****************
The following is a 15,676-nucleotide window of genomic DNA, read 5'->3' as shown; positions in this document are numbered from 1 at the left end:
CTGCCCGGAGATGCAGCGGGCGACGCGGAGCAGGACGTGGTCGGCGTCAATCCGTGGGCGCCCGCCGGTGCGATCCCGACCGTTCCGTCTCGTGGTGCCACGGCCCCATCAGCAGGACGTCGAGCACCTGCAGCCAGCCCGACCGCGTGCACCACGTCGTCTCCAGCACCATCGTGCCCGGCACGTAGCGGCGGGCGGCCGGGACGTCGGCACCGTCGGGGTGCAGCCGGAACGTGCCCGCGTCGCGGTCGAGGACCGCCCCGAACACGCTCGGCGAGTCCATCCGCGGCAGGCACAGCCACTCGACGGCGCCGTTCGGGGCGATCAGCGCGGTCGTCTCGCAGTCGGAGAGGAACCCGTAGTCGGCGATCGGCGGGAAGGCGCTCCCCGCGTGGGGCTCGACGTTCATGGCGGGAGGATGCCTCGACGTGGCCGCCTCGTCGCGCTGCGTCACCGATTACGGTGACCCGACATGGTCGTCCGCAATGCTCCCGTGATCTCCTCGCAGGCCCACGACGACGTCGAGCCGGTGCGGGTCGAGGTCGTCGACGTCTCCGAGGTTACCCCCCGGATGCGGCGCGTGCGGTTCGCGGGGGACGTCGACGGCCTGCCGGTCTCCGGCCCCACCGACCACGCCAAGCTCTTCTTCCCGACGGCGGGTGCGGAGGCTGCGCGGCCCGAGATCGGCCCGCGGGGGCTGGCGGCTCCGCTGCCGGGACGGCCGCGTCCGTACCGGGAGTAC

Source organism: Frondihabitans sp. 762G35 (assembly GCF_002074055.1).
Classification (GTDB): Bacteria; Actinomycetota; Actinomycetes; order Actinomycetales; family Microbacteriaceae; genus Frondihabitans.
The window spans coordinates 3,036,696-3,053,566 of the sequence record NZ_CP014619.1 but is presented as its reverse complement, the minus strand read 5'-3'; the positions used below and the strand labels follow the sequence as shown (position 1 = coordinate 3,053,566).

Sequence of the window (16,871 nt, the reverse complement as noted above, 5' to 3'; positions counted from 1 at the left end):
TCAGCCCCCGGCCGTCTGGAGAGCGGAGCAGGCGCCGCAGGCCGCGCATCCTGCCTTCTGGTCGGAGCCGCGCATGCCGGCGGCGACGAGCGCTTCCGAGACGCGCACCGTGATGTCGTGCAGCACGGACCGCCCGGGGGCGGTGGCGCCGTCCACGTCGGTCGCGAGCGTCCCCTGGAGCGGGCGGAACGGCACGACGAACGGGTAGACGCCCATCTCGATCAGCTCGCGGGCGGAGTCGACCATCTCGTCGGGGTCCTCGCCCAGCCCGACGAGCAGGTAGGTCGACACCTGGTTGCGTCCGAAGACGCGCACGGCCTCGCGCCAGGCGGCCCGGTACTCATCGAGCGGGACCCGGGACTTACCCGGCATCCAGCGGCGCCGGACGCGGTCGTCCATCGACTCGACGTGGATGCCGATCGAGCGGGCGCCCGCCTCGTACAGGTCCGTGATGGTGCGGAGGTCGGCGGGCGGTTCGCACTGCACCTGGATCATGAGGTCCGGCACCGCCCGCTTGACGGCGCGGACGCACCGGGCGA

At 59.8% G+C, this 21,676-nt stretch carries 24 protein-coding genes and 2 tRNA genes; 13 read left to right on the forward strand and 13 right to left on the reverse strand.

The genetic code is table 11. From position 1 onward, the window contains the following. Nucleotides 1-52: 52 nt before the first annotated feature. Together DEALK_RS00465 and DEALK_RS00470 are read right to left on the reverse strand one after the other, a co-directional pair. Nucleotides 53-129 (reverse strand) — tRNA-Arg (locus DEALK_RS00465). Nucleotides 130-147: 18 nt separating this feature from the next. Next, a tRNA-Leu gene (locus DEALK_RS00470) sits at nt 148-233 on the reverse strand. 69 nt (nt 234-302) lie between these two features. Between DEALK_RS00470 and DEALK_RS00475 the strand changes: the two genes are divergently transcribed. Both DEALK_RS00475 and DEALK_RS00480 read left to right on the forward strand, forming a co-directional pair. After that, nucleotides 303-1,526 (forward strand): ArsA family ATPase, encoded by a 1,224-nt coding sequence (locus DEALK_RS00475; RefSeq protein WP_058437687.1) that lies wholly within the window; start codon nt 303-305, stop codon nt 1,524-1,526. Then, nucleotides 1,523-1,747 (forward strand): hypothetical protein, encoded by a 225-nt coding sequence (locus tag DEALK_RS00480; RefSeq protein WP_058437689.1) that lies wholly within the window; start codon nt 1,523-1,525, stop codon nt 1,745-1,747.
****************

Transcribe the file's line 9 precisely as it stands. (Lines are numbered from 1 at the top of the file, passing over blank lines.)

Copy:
The genetic code is table 11. From position 1 onward, the window contains the following. Nucleotides 1-52: 52 nt before the first annotated feature. Together DEALK_RS00465 and DEALK_RS00470 are read right to left on the reverse strand one after the other, a co-directional pair. Nucleotides 53-129 (reverse strand) — tRNA-Arg (locus DEALK_RS00465). Nucleotides 130-147: 18 nt separating this feature from the next. Next, a tRNA-Leu gene (locus DEALK_RS00470) sits at nt 148-233 on the reverse strand. 69 nt (nt 234-302) lie between these two features. Between DEALK_RS00470 and DEALK_RS00475 the strand changes: the two genes are divergently transcribed. Both DEALK_RS00475 and DEALK_RS00480 read left to right on the forward strand, forming a co-directional pair. After that, nucleotides 303-1,526 (forward strand): ArsA family ATPase, encoded by a 1,224-nt coding sequence (locus DEALK_RS00475; RefSeq protein WP_058437687.1) that lies wholly within the window; start codon nt 303-305, stop codon nt 1,524-1,526. Then, nucleotides 1,523-1,747 (forward strand): hypothetical protein, encoded by a 225-nt coding sequence (locus tag DEALK_RS00480; RefSeq protein WP_058437689.1) that lies wholly within the window; start codon nt 1,523-1,525, stop codon nt 1,745-1,747.